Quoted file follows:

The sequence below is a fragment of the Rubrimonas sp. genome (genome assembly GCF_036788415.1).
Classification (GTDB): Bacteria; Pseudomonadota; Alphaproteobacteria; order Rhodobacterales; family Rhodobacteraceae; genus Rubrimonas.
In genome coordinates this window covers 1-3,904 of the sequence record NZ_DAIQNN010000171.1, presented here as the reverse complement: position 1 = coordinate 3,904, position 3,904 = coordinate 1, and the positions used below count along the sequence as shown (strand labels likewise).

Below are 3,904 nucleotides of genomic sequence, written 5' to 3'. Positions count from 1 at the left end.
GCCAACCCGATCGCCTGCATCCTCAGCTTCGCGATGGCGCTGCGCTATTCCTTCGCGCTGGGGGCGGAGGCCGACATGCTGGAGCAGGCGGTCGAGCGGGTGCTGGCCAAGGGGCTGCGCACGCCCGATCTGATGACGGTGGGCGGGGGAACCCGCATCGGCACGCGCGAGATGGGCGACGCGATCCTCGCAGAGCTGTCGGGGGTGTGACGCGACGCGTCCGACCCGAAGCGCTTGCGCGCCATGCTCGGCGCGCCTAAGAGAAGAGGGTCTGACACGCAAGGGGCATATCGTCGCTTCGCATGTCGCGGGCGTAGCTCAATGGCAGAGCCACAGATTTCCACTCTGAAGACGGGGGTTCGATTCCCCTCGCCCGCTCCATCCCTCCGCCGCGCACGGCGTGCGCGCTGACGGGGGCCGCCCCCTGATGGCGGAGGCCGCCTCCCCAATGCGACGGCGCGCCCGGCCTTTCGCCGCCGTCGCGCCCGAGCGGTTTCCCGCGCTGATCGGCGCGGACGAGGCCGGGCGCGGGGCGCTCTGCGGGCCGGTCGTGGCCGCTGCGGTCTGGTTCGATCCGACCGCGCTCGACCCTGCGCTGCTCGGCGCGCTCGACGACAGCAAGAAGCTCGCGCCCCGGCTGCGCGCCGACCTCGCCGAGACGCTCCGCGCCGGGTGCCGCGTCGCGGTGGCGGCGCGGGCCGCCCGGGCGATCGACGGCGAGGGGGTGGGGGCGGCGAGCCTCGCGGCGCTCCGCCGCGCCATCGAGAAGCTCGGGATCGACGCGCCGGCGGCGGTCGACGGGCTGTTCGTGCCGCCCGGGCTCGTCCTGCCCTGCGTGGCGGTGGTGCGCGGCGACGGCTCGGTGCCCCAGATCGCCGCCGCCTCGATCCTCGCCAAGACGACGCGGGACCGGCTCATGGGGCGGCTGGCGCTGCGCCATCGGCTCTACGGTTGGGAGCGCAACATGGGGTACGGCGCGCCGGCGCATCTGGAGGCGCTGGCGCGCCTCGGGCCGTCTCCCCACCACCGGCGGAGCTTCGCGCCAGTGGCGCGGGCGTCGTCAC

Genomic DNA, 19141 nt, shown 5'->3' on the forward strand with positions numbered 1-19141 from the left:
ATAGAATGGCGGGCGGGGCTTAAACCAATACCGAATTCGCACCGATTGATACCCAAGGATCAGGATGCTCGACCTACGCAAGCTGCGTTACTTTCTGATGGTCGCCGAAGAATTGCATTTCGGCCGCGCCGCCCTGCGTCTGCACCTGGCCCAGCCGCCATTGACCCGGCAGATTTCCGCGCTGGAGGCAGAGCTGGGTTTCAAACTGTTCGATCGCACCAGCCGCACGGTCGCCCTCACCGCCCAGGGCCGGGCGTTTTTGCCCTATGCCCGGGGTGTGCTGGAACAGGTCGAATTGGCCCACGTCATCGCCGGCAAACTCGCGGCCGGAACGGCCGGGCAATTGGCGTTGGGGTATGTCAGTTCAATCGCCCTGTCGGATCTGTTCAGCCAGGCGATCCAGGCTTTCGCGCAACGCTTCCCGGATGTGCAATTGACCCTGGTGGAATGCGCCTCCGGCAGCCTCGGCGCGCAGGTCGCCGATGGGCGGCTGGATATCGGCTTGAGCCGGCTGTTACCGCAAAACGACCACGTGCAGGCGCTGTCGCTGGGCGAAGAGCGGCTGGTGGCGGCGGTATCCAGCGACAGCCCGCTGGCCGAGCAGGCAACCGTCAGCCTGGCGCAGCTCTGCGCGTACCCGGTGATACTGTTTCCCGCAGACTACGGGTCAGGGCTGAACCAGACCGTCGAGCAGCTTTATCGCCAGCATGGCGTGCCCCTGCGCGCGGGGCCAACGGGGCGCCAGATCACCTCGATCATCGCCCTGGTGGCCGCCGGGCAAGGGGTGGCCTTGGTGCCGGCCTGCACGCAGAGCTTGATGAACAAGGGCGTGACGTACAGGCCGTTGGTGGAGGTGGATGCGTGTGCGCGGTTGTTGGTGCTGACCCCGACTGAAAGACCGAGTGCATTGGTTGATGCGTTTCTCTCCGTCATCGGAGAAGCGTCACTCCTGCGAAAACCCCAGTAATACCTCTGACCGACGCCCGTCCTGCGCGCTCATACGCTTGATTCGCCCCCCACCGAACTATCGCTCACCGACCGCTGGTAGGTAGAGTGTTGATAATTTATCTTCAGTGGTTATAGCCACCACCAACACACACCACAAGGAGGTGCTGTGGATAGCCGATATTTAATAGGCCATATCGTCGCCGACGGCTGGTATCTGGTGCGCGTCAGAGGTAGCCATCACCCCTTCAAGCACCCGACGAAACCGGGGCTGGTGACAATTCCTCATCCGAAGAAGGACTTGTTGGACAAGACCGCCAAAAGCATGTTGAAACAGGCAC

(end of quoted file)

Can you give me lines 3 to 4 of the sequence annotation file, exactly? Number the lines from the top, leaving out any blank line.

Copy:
In genome coordinates this window covers 1-3,904 of the sequence record NZ_DAIQNN010000171.1, presented here as the reverse complement: position 1 = coordinate 3,904, position 3,904 = coordinate 1, and the positions used below count along the sequence as shown (strand labels likewise).

Below are 3,904 nucleotides of genomic sequence, written 5' to 3'. Positions count from 1 at the left end.